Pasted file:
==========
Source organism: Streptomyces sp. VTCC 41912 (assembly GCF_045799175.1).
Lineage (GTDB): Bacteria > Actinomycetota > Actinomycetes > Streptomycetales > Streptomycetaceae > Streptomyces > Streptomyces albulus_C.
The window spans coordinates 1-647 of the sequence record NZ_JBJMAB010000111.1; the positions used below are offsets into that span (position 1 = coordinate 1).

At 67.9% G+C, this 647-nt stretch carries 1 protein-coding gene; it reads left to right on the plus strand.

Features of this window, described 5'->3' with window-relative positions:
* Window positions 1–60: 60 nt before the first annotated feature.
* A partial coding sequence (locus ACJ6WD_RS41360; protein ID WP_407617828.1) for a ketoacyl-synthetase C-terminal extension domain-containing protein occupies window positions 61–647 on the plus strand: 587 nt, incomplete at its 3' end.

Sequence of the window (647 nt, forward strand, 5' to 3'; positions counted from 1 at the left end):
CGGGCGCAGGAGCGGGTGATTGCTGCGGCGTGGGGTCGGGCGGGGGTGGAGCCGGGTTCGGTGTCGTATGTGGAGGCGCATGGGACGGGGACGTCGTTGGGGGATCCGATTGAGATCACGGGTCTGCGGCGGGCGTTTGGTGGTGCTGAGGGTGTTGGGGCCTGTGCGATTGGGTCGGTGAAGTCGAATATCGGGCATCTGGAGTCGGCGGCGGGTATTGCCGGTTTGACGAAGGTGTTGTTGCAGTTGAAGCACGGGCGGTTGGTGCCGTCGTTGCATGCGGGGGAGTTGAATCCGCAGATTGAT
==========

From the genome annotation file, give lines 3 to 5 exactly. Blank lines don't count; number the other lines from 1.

The window spans coordinates 1-647 of the sequence record NZ_JBJMAB010000111.1; the positions used below are offsets into that span (position 1 = coordinate 1).

At 67.9% G+C, this 647-nt stretch carries 1 protein-coding gene; it reads left to right on the plus strand.

Features of this window, described 5'->3' with window-relative positions: